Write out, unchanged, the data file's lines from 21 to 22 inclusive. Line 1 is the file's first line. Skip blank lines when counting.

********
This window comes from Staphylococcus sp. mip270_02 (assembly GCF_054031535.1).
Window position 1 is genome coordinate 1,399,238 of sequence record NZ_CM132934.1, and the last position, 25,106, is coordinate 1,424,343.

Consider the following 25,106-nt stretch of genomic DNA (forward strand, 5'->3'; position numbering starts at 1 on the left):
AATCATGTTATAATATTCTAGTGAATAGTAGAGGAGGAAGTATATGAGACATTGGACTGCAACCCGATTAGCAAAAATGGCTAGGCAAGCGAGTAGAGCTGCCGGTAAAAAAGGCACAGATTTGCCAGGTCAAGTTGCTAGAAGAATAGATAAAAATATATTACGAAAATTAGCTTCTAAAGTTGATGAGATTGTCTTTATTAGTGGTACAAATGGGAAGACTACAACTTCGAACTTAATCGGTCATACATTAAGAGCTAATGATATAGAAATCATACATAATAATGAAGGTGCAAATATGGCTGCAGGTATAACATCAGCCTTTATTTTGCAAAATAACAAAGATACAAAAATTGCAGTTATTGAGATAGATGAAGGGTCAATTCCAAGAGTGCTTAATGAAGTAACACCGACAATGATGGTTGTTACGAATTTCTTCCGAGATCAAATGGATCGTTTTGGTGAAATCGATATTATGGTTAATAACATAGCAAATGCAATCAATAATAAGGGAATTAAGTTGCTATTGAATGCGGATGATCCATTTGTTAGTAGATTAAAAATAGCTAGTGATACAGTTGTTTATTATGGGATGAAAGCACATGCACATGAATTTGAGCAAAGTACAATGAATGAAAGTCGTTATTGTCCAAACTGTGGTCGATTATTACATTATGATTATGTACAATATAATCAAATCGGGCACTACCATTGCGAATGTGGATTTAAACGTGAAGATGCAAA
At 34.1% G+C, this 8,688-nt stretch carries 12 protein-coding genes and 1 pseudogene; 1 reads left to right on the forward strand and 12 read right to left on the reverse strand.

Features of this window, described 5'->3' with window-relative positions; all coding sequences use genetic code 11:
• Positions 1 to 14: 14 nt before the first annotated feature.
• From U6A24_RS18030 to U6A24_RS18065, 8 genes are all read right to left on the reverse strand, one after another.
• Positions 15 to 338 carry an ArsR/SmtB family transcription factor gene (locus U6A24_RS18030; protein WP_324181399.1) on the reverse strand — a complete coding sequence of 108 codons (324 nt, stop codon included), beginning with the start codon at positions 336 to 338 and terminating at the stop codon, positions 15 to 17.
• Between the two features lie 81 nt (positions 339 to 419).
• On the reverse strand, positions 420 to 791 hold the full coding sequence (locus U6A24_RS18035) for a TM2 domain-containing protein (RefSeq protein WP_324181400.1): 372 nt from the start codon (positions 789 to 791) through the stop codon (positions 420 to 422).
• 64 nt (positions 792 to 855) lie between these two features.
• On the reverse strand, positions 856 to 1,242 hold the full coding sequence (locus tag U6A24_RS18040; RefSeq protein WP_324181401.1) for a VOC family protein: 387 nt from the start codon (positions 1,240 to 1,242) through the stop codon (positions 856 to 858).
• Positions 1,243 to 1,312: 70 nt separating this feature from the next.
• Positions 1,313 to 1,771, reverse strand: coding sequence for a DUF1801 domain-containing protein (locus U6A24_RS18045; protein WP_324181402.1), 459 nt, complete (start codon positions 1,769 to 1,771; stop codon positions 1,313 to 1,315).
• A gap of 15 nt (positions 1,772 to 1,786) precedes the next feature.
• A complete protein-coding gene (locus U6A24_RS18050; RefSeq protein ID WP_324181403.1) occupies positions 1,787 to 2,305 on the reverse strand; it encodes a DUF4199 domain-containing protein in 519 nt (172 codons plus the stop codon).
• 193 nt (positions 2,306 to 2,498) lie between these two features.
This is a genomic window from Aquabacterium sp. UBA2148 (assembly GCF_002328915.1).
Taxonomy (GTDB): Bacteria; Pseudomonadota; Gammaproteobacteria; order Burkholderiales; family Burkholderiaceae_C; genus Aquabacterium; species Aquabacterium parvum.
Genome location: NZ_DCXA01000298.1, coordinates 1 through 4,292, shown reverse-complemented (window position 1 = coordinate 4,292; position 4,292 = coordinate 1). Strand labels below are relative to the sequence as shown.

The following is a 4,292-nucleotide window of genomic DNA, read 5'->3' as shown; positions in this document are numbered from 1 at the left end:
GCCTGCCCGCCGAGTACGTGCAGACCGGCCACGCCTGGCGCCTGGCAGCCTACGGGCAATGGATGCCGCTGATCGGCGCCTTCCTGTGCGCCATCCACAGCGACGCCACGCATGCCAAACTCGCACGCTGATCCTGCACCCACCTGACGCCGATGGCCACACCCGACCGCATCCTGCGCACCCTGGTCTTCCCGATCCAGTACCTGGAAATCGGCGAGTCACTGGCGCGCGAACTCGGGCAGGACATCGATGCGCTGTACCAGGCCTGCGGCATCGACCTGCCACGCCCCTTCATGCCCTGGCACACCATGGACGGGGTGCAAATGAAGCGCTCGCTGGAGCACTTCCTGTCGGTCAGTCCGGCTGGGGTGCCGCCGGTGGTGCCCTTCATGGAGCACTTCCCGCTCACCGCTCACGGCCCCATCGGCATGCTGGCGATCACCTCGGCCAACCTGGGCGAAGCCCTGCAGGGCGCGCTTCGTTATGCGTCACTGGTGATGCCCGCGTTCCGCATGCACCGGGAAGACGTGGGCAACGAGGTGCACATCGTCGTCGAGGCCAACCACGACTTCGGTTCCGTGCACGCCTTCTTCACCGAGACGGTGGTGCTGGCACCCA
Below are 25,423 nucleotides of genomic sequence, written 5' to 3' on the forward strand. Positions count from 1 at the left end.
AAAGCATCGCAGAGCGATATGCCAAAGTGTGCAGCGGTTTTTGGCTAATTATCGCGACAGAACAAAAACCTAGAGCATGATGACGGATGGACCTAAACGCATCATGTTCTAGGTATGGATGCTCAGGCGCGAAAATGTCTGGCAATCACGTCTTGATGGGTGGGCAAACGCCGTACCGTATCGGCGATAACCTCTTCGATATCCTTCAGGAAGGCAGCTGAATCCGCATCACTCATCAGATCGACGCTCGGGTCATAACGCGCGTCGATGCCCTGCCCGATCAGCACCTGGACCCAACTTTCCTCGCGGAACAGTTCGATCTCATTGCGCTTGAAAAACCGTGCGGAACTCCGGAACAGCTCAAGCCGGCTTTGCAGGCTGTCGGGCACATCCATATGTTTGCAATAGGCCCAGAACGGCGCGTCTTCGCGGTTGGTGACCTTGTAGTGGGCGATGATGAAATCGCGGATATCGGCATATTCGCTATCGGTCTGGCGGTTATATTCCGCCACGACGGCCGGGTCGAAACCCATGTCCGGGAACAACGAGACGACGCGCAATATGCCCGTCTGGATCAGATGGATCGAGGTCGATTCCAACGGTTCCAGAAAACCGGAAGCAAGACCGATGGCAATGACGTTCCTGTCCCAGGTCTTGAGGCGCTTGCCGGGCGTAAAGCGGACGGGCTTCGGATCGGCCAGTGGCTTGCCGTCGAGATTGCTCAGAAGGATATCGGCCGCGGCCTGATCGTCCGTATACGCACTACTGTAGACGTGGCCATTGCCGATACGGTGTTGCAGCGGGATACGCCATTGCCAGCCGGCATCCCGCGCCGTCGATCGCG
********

Genome location: NZ_DCXA01000298.1, coordinates 1 through 4,292, shown reverse-complemented (window position 1 = coordinate 4,292; position 4,292 = coordinate 1). Strand labels below are relative to the sequence as shown.

The following is a 4,292-nucleotide window of genomic DNA, read 5'->3' as shown; positions in this document are numbered from 1 at the left end: